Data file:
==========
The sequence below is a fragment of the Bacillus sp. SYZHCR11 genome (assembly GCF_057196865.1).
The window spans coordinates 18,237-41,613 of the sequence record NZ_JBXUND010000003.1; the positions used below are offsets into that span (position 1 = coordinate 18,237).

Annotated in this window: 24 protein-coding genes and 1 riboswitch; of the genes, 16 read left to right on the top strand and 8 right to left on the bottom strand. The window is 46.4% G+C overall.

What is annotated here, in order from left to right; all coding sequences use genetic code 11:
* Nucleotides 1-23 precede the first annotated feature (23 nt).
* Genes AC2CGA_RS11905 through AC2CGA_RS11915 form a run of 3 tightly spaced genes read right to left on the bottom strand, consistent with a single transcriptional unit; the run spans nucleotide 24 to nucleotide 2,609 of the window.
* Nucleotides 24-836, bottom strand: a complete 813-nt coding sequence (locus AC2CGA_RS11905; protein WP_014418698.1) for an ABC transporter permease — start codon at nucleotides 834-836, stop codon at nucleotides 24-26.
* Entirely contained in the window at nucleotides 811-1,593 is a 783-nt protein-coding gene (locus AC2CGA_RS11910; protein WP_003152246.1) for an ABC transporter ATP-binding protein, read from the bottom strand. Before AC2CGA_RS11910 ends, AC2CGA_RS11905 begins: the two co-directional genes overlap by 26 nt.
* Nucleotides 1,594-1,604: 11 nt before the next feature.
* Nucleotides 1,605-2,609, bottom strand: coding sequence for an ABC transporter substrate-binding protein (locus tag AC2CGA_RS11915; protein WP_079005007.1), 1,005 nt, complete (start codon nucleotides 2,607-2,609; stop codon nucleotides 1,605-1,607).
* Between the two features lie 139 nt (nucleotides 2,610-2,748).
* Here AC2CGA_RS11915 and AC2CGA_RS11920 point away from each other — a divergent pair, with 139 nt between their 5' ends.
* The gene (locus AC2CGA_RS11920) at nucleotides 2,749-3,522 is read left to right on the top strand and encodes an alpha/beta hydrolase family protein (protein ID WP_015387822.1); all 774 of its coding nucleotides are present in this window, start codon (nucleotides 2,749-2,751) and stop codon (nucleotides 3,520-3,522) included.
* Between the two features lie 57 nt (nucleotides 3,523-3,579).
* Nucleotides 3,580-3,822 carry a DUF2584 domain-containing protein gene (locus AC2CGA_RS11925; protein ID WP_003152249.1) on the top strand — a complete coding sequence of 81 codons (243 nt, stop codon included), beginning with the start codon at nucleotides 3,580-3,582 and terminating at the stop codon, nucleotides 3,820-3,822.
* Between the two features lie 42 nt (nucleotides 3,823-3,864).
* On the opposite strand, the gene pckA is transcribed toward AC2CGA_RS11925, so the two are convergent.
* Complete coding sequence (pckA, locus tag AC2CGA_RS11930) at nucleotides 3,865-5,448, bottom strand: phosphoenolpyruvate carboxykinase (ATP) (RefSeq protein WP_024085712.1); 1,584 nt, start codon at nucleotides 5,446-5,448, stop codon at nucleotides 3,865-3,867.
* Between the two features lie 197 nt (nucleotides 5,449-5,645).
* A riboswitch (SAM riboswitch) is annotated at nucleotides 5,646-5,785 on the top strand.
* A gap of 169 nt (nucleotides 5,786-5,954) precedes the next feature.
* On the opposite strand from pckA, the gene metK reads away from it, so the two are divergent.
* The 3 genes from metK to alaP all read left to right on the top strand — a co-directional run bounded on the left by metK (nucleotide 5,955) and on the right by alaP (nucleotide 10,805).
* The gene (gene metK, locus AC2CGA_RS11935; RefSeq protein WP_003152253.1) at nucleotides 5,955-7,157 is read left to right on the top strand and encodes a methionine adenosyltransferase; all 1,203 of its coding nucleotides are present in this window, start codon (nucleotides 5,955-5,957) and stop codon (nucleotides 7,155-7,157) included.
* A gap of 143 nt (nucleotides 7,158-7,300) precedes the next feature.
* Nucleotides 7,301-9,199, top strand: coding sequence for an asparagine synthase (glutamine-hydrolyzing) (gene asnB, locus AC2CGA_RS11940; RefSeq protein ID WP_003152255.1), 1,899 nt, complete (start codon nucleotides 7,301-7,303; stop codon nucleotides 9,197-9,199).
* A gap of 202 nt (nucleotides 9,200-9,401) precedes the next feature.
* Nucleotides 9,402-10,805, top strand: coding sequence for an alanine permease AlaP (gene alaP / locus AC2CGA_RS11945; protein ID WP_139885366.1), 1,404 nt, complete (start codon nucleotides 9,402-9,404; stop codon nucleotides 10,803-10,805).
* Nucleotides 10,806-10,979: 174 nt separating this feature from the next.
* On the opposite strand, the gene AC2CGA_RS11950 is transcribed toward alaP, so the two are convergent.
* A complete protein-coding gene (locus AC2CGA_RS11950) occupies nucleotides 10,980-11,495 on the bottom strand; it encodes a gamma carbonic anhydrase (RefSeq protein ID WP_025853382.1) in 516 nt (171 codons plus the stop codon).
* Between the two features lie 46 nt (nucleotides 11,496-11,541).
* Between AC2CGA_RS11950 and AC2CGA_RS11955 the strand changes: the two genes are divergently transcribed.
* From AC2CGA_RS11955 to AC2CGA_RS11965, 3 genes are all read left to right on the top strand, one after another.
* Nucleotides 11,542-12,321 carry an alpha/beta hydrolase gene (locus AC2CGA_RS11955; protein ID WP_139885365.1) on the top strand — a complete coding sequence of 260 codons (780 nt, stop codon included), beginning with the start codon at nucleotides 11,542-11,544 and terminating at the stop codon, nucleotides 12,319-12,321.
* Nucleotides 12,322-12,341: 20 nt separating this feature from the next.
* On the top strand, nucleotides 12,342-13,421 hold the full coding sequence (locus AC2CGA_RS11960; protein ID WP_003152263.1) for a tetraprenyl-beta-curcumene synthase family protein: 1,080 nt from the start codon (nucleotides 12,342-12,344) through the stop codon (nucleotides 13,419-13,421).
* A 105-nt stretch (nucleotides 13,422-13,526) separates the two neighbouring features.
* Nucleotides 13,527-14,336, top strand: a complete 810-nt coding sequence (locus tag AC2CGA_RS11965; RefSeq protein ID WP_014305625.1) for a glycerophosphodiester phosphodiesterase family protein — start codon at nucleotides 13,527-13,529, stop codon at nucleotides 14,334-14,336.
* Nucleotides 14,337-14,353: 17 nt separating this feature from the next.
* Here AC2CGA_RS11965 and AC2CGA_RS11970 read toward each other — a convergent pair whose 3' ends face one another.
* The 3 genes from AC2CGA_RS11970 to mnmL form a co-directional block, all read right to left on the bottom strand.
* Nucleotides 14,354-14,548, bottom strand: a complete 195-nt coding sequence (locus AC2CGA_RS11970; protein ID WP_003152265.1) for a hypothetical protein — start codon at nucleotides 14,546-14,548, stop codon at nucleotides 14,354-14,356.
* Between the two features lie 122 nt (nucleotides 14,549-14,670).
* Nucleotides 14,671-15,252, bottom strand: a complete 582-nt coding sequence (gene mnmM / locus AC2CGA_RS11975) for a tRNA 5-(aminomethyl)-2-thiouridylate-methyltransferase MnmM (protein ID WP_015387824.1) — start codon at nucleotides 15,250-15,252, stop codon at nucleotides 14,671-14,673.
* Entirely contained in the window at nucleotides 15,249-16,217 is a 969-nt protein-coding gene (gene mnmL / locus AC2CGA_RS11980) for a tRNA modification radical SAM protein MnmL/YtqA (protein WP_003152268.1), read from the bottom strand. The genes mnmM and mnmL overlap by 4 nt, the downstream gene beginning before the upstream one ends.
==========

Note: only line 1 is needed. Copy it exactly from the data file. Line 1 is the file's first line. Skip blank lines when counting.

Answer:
The sequence below is a fragment of the Bacillus sp. SYZHCR11 genome (assembly GCF_057196865.1).